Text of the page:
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Born about 200 BC in Greece to a politically prominent family, Polybius had his own political career cut short when he was deported to Rome as a hostage. During his exile, he commenced the composition of his Histories, with the original goal of examining Rome's rise to supremacy during the years from 220 to 168 BC; later he would extend his investigation down to the aftermath of the Third Punic and Achaean wars, which ended in 146 BC.
Of the original forty books of the Histories, today only the first five survive essentially intact, with most of the remaining books represented by fragments of various lengths. In this volume, David D. Phillips presents a commentary on Polybius' first book. The volume includes the definitive text by Theodor Büttner-Wobst, together with detailed commentary on points of linguistic and historical interest, and an introduction to Polybius' life, the Histories (with special attention to book 1), and Polybian language, style, and tone.
David D. Phillips is Professor of History, University of California, Los Angeles. He is the author of The Laws of Ancient Athens (University of Michigan Press, 2013), Avengers of Blood: Homicide in Athenian Law and Custom from Draco to Demosthenes (Franz Steiner Verlag, 2008), and Athenian Political Oratory: 16 Key Speeches (Routledge, 2004).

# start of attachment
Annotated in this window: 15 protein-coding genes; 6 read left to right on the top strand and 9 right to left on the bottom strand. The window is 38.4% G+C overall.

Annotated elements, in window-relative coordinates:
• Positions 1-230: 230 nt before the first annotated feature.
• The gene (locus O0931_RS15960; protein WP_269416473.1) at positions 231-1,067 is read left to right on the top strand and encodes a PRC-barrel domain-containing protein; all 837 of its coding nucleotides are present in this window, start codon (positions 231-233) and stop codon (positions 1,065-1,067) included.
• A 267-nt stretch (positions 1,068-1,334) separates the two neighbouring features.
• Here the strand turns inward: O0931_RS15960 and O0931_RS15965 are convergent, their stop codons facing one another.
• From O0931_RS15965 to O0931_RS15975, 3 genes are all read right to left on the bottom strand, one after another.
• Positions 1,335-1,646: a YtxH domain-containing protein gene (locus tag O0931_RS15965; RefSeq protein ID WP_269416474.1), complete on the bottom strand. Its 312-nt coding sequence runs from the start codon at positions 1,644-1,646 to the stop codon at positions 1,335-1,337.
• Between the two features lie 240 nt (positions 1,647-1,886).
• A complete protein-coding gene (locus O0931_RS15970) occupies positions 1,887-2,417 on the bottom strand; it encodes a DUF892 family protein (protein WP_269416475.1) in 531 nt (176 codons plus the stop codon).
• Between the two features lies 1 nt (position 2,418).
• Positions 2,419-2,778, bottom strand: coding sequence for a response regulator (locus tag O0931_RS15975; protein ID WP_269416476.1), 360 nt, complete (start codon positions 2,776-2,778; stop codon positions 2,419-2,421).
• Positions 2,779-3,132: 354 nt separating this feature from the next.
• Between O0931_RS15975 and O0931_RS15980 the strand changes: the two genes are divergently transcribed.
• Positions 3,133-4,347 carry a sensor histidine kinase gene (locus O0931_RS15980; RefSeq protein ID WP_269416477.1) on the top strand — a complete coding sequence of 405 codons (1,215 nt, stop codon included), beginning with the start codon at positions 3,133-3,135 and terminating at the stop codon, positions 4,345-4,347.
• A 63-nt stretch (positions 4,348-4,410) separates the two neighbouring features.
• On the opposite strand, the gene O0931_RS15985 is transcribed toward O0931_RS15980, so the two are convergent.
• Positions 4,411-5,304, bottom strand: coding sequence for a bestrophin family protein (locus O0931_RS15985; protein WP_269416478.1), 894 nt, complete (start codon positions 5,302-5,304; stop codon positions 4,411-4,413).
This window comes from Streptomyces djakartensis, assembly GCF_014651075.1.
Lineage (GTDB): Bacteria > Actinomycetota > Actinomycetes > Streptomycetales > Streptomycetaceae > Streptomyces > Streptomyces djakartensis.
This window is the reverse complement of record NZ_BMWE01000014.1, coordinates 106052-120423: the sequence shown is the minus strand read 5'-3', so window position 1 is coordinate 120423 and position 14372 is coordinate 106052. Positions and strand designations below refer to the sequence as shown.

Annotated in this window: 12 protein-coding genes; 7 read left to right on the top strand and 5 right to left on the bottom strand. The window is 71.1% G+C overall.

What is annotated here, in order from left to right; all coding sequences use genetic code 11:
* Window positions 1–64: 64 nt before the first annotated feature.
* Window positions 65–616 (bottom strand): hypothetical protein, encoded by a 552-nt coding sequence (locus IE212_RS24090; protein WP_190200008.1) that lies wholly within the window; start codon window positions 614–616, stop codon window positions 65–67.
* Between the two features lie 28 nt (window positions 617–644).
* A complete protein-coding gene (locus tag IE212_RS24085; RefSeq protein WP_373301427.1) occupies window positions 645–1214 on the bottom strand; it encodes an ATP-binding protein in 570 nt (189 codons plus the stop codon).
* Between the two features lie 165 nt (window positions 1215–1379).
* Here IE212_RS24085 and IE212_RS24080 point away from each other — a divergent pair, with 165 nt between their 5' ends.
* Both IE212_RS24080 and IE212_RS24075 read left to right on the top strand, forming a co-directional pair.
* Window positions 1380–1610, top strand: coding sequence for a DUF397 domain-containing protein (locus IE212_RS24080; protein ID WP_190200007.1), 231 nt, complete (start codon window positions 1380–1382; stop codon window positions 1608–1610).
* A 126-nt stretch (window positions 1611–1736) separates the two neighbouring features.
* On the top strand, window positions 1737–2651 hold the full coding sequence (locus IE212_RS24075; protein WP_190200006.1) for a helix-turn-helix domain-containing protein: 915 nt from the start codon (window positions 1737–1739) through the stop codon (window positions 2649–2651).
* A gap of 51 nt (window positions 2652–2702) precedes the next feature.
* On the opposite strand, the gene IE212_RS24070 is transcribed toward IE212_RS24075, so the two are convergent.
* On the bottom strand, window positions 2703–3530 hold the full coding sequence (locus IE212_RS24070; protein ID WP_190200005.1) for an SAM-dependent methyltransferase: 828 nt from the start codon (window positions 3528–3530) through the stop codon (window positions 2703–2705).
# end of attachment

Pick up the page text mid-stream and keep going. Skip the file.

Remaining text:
ISBN 978-0-9799713-7-2; 6x9; 269 pp.; $65 (cloth)
The Economy of the Roman World examines the economic history of Rome in the Republican and Imperial periods. It considers evidence from archaeological and literary sources, and it offers an updated and modern economic analysis after examining popular economic theories of previous years, including but not limited to those of M.I. Finley and M.I. Rostovtzeff.
Jean Andreau offers translations of relevant ancient economic and literary texts, and he considers what these passages show us about farming and agriculture, manufacturing, shipping, and particularly the role of slaves in the Roman economy.
This first edition in English, translated by Corina Kesler, offers an updated bibliography, with attention to works more easily located in an Anglophone context.
Jean Andreau's comprehensive and synthetic study of the Roman economy has new ideas and new arguments that will interest scholars, while his clear method of presentation will be useful in a classroom setting and for those new to ancient economic study.
Jean Andreau is Director d'études, L'École des Hautes Études en Sciences Sociales (EHESS), Paris.
ISBN 978-0-9799713-5-8; 6x9; 171 pp., 2 maps; $50.00 (cloth)